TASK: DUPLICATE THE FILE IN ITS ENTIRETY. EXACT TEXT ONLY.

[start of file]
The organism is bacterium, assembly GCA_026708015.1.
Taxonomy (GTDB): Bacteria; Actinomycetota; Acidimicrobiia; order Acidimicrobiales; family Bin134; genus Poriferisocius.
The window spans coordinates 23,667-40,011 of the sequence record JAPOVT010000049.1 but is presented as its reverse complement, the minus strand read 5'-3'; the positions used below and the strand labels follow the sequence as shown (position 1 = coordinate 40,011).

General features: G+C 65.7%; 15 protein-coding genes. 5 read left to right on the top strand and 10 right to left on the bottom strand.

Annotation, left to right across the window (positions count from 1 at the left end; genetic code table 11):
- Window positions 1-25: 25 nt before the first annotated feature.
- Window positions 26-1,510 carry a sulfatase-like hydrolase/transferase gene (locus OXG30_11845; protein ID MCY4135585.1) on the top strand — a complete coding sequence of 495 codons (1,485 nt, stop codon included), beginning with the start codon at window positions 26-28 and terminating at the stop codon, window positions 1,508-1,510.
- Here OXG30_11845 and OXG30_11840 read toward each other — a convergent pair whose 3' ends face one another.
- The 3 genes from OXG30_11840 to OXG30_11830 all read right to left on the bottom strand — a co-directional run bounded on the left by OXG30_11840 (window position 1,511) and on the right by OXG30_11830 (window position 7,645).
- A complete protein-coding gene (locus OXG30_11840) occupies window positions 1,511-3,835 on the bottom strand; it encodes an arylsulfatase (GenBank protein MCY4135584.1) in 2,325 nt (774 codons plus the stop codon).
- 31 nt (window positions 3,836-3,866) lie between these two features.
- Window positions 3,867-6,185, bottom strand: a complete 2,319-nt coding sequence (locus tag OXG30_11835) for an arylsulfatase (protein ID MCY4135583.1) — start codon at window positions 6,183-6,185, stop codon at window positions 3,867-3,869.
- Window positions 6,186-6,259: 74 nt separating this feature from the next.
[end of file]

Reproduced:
The organism is bacterium, assembly GCA_026708015.1.
Taxonomy (GTDB): Bacteria; Actinomycetota; Acidimicrobiia; order Acidimicrobiales; family Bin134; genus Poriferisocius.
The window spans coordinates 23,667-40,011 of the sequence record JAPOVT010000049.1 but is presented as its reverse complement, the minus strand read 5'-3'; the positions used below and the strand labels follow the sequence as shown (position 1 = coordinate 40,011).

General features: G+C 65.7%; 15 protein-coding genes. 5 read left to right on the top strand and 10 right to left on the bottom strand.

Annotation, left to right across the window (positions count from 1 at the left end; genetic code table 11):
- Window positions 1-25: 25 nt before the first annotated feature.
- Window positions 26-1,510 carry a sulfatase-like hydrolase/transferase gene (locus OXG30_11845; protein ID MCY4135585.1) on the top strand — a complete coding sequence of 495 codons (1,485 nt, stop codon included), beginning with the start codon at window positions 26-28 and terminating at the stop codon, window positions 1,508-1,510.
- Here OXG30_11845 and OXG30_11840 read toward each other — a convergent pair whose 3' ends face one another.
- The 3 genes from OXG30_11840 to OXG30_11830 all read right to left on the bottom strand — a co-directional run bounded on the left by OXG30_11840 (window position 1,511) and on the right by OXG30_11830 (window position 7,645).
- A complete protein-coding gene (locus OXG30_11840) occupies window positions 1,511-3,835 on the bottom strand; it encodes an arylsulfatase (GenBank protein MCY4135584.1) in 2,325 nt (774 codons plus the stop codon).
- 31 nt (window positions 3,836-3,866) lie between these two features.
- Window positions 3,867-6,185, bottom strand: a complete 2,319-nt coding sequence (locus tag OXG30_11835) for an arylsulfatase (protein ID MCY4135583.1) — start codon at window positions 6,183-6,185, stop codon at window positions 3,867-3,869.
- Window positions 6,186-6,259: 74 nt separating this feature from the next.